People looked at me strangely when I told them that as an interior design student, I was going to take an internship as a field engineer in commercial construction. It wasn’t glamorous or even hands on design. In fact, it was dirty, noisy and long hours on my feet. But I thought I would make some money (really important for any full-time student) and hopefully make some contacts with the architects and designers.
What I got was a great opportunity to work on the Trip Advisor World Headquarters and an invaluable education in organizational culture, process, expectations and what really happens when design meets construction.
Multi-purpose space Dining Area Forum Meeting Area
When I began my internship, the construction company had just sealed the exterior of the building and was ready to begin the interior work on the six story, 290,000 square foot, Trip Advisor world headquarters. The job timeline was very aggressive, with just under six months to complete all the remaining work before the move in date.
I spent the first few months adjusting to a dangerous work place and rough culture. My primary responsibilities were to read and mark up plans to track and report back on work status. In a short time though, I had proven myself and was building relationships with the contactors and working to ensure that work was completed on time.
When word got out that I was a 20 year Information Technology veteran, I found myself with even more responsibility. All of a sudden I was working with site management to roll out and implement an electronic punch list application and process to streamline procedures and manage a huge task in a short amount of time. It was great, I became the point of contact for the construction staff, architects, designers and contractors for everything punch list. It gave me great insight to the work in progress and challenges facing all of the participants on the job.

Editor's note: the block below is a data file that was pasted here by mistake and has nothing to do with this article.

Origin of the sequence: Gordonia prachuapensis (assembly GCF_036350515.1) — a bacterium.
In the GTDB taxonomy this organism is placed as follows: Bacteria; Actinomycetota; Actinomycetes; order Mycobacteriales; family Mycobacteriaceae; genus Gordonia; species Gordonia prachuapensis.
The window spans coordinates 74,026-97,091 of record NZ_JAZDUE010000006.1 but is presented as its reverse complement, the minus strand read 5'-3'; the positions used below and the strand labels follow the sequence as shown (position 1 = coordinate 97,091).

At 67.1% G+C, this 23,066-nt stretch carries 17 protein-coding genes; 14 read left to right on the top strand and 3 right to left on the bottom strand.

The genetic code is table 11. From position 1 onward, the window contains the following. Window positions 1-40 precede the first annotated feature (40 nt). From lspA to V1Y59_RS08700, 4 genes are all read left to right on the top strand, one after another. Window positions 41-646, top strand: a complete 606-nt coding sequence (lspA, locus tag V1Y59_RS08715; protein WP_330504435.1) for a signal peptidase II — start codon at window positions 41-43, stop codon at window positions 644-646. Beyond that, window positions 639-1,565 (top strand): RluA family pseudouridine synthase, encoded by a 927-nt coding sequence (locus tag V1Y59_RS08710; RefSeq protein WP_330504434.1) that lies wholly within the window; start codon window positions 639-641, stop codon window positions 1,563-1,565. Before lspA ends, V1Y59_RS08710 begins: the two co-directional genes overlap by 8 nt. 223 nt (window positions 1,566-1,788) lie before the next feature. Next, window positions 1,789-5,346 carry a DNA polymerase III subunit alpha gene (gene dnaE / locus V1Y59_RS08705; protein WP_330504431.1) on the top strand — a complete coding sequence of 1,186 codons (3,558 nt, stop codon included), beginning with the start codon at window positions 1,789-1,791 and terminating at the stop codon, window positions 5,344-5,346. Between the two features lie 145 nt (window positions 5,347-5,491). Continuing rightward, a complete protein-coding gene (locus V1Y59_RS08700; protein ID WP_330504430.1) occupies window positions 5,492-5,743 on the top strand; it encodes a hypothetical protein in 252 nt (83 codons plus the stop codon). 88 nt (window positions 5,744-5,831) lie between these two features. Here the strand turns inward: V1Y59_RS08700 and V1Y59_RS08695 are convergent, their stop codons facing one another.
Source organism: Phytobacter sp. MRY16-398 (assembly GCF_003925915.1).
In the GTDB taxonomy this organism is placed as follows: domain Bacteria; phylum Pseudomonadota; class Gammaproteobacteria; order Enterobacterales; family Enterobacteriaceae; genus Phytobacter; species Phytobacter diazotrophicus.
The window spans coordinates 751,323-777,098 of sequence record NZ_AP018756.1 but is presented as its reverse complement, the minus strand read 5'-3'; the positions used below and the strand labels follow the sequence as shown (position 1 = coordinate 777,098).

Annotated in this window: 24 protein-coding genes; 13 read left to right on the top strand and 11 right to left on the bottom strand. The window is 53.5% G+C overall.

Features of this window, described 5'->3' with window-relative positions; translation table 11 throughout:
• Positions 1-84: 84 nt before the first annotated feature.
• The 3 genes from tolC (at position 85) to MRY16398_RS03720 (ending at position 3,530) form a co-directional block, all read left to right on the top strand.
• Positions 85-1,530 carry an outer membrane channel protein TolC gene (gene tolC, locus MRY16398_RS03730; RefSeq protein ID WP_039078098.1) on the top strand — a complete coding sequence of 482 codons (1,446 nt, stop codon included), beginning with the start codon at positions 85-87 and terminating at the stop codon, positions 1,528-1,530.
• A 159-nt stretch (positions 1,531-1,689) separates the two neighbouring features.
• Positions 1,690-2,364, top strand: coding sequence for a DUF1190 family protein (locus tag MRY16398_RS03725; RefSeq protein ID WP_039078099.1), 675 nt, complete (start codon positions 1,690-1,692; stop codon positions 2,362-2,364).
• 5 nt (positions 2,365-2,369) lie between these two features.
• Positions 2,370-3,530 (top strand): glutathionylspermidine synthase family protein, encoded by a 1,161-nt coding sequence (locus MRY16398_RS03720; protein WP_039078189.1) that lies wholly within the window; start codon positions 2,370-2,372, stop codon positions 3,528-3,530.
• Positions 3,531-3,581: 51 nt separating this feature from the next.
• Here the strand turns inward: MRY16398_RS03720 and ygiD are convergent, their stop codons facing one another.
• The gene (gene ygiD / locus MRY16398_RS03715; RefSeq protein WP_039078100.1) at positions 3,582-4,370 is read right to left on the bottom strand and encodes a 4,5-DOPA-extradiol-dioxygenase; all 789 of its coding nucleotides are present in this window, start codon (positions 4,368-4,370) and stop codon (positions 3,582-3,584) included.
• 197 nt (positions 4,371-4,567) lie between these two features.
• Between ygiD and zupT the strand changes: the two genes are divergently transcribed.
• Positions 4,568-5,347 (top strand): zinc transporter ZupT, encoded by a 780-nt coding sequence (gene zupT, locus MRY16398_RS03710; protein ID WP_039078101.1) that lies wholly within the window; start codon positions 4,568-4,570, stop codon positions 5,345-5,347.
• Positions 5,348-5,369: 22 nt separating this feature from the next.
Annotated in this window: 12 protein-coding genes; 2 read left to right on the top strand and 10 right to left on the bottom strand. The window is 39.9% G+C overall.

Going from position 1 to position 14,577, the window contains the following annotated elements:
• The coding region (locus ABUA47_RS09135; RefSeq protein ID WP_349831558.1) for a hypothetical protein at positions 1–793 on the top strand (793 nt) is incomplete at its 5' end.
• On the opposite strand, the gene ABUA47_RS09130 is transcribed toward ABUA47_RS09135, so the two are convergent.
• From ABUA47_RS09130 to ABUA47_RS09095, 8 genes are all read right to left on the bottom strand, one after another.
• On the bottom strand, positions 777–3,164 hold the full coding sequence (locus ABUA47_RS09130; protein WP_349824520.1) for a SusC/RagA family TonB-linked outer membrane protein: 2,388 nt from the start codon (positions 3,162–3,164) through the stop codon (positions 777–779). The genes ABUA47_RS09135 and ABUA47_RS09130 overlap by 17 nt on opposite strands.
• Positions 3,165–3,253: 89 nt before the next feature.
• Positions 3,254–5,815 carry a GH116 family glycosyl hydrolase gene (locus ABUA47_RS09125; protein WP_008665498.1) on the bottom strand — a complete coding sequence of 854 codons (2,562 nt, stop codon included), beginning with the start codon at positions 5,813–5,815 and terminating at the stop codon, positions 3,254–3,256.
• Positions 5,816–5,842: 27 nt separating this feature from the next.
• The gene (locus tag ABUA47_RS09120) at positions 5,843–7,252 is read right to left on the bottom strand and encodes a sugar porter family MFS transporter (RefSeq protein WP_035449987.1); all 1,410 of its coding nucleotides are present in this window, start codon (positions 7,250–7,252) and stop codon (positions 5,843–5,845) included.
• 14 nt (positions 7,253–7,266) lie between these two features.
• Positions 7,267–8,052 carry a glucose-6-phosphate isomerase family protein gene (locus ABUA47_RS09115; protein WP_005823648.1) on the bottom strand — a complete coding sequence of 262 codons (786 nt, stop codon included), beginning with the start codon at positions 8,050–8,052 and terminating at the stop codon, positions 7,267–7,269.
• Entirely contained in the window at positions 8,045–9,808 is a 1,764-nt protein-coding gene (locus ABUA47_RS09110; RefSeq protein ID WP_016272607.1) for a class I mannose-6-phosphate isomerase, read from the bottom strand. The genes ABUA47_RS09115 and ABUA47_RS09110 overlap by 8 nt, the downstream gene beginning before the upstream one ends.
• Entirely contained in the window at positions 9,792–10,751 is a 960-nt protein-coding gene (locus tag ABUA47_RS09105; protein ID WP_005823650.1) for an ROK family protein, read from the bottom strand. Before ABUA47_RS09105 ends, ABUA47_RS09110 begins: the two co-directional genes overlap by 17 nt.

The construction and design processes were very dynamic, with RFIs and change bulletins issued daily and weekly. Despite the vast experience of both a highly respected and proficient construction company and a decidedly accomplished design firm, sometimes the job site was just simply controlled chaos. In short, anything could and did go wrong. I learned very quickly that the challenges on the Trip Advisor job are a normal part of the design and construction process. Necessary changes in construction of a space result in conflicts with the design specifications. Designers make changes during construction that can and will affect execution and timelines. Communication between the designers and the construction
company (and their subcontractors), accurately updated plans and drawings and an on-going negotiation of expectations are essential to the successful execution of beautiful design completed on time and on budget.
As aspiring interior designers, we all have the potential, at some point in our careers, to work with contractors and construction professionals. It is important to understand that the designer’s priorities are likely not perfectly aligned with those of the construction company and the subcontractors may have yet another set of priorities altogether. To prepare ourselves we need to develop and maintain good project management skills. They are essential. Additionally, we all need to not just deal with problems as they arise, but expect them. Stay cool, be professional and work together to find solutions. In the end, my internship was a great experience. I met designers and architects with whom I will keep in touch. I was able to contribute to a successful project and demonstrate a skill set that will only be enhanced by my design education. The Trip Advisor building is a beautifully executed, cutting-edge office space, and I am proud to have been a part of the process.